Since the election, Scarborough and Brzezinski have frequently cited “sources” when reporting exclusive details about Trump and his transition efforts. On November 22, Brzezinski claimed that “a source with direct knowledge of Donald Trump's thinking” told Morning Joe that Trump would “not pursue any investigations into Hillary Clinton for her use of a private email server and the Clinton Foundation” because Trump believes she had “‘been through enough.’” On November 28, Brzezinski reported that “sources” told MSNBC that Trump was “furious” at his campaign manager, Kellyanne Conway, for publicly criticizing Mitt Romney, a former Trump critic and possible candidate for secretary of state. Scarborough a few minutes later on the show said Trump told him personally he did not want Romney to apologize for his previous criticism. The next day, Scarborough reported that Conway was the “only noise internally, based on all of my sources” within Trump’s transition team, opposing Romney. And on December 6, Brzezinski claimed that “sources familiar with Trump's thinking” told the show that former Utah Gov. Jon Huntsman was “not in serious contention” for the secretary of state position, retired Gen. David Petraeus was “no longer a serious candidate,” and former New York City Mayor Rudy Giuliani was also “fading” in contention for the position.*
Meanwhile, The New York Times reported on November 19 that Trump “often seeks out” advice from Scarborough. And in late November, Brzezinski met Trump’s daughter Ivanka for coffee at Trump Tower. Politico also reported that Scarborough “tells Trump his opinions on Cabinet picks, both in private and on air.” Scarborough, speaking with Politico, confirmed that he and Brzezinski “‘talk to Trump a few times a week,’” claiming that they “‘say the same thing to him on the phone that we say publicly on the show.’” These reports raise the question of whether the hosts are reporting scoops on Trump’s cabinet that they themselves have advised on.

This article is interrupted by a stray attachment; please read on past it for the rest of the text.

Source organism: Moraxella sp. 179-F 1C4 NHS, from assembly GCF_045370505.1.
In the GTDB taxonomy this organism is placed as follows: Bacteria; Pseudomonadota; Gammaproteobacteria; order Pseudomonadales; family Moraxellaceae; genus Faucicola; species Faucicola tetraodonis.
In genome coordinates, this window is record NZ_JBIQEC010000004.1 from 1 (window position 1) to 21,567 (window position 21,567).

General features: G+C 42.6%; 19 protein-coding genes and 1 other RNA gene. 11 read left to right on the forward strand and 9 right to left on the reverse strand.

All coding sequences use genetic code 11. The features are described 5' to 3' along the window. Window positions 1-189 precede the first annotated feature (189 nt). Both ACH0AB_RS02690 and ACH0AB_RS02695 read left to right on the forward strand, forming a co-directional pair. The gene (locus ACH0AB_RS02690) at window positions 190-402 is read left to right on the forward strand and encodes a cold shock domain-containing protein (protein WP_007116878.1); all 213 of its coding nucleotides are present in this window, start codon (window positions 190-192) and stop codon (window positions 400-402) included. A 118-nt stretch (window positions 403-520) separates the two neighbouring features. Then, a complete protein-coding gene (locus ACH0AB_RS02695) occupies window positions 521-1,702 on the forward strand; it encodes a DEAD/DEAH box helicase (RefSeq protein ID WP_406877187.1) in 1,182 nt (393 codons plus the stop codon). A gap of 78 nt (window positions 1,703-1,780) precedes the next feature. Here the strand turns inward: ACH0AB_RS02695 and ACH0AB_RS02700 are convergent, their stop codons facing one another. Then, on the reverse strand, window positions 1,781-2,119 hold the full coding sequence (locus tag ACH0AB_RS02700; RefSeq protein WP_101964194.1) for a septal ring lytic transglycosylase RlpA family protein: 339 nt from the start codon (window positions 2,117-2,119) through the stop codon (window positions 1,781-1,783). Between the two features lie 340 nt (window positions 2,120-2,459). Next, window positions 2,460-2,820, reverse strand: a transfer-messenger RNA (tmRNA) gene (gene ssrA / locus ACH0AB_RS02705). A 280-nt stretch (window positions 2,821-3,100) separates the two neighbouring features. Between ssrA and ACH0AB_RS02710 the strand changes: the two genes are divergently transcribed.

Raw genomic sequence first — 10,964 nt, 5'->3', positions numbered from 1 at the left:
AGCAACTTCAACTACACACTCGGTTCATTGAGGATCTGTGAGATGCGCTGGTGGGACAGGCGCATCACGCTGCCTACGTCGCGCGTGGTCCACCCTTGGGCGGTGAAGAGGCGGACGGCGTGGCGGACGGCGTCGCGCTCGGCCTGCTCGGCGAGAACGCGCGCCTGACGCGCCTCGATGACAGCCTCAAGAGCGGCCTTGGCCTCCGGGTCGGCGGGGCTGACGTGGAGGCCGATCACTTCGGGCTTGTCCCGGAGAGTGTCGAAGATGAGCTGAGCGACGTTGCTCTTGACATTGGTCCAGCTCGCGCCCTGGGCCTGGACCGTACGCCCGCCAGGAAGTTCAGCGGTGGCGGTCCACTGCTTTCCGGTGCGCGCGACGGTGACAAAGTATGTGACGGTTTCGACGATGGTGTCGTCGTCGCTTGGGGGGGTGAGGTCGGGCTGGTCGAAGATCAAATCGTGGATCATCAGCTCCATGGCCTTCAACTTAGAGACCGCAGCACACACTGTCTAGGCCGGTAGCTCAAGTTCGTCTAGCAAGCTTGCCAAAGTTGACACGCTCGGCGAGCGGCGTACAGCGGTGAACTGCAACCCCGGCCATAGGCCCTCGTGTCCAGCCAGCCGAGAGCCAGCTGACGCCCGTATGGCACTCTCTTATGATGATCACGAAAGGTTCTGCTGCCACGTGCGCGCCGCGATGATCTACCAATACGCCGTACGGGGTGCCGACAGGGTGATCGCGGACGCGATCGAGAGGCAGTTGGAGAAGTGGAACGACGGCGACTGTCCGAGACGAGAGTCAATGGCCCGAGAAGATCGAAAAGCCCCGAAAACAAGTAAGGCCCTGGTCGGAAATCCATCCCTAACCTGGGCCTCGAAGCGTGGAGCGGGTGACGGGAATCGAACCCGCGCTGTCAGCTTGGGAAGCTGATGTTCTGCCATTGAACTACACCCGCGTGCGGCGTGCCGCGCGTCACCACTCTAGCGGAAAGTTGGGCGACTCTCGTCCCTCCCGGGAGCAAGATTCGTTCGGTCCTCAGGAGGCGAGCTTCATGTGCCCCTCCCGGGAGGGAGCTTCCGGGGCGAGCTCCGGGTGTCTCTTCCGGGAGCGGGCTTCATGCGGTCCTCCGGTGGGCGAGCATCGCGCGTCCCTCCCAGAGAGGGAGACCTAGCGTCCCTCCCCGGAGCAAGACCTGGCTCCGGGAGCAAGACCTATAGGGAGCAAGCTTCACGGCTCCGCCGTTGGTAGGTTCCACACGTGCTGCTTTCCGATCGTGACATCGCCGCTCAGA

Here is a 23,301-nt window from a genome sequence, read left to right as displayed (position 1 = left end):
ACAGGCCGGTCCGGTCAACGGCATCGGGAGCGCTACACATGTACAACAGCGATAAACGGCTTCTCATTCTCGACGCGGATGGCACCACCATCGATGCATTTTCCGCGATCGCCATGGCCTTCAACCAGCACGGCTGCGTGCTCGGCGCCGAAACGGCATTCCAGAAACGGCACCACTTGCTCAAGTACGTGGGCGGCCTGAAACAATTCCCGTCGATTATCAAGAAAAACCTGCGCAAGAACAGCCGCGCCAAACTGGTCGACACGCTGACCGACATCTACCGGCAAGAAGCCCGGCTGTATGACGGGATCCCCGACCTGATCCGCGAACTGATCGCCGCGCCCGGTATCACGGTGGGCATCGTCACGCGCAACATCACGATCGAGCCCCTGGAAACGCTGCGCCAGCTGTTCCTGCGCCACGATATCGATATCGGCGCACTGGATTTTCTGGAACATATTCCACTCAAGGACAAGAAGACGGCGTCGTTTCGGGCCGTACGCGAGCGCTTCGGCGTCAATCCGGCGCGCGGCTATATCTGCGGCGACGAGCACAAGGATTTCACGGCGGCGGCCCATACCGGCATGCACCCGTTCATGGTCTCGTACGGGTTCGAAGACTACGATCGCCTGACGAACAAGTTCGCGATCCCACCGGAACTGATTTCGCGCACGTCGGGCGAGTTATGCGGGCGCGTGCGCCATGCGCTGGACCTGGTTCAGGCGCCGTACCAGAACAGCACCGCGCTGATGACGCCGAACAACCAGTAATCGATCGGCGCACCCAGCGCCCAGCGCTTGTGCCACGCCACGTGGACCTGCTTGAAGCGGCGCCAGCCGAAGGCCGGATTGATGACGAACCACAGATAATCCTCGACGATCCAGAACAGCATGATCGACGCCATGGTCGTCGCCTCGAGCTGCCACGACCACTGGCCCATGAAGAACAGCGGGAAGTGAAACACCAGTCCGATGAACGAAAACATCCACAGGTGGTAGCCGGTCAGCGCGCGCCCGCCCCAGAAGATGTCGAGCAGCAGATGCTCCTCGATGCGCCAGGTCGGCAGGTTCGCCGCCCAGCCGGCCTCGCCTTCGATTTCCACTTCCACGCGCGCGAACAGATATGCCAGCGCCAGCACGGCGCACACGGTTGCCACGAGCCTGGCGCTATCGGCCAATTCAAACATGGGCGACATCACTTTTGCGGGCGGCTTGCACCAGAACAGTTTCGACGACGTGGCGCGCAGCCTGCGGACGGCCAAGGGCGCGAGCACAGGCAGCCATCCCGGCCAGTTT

This apparent arrangement also comes as Scarborough and Brzezinski continue to defend Trump, a pattern they exhibited throughout much of the presidential campaign and for which multiple media figures have criticized them. As Politico noted, the hosts seem to have a “symbiotic relationship” with Trump, where “Scarborough and Brzezinski need the access to Trump and his inner circle to break news, provide analysis and exert influence,” and Trump “needs the pair for their audience.”
* The piece has been corrected to clarify that Brzezinski said retired Gen. David Petraeus was "no longer a serious candidate" for the secretary of state position. It originally inaccurately quoted her as saying he was "not a serious candidate” for the position.
Experts In Asian Pacific Studies And International Relations Warn It “Raises The Risk Of Diplomatic Disaster”
Pundits are defending President-elect Donald Trump’s protocol-shattering phone conversation with Taiwan president Tsai Ing-wen as “terrific” and saying it will have “no cost to America,” but experts in Asian Pacific studies and international relations warn that the move “does not bode well for US-China relations” and “raises the risk of diplomatic disaster.”
While Right-Wing Media Dismiss Fake News, "Alt-Right" White Nationalists And Misogynists Use It To Harass
An armed shooter opened fire at a Washington, D.C., pizzeria in order to “self-investigate” a false conspiracy about the restaurant pushed by fake news websites and spread by fringe right-wing media outlets. Yet right-wing media figures have dismissed and downplayed the impact of fake news, calling it “satire and parody that liberals don't understand,” saying it is “in the eye of the beholder,” and claiming that concerns about fake news are “silly” and “nonsense.”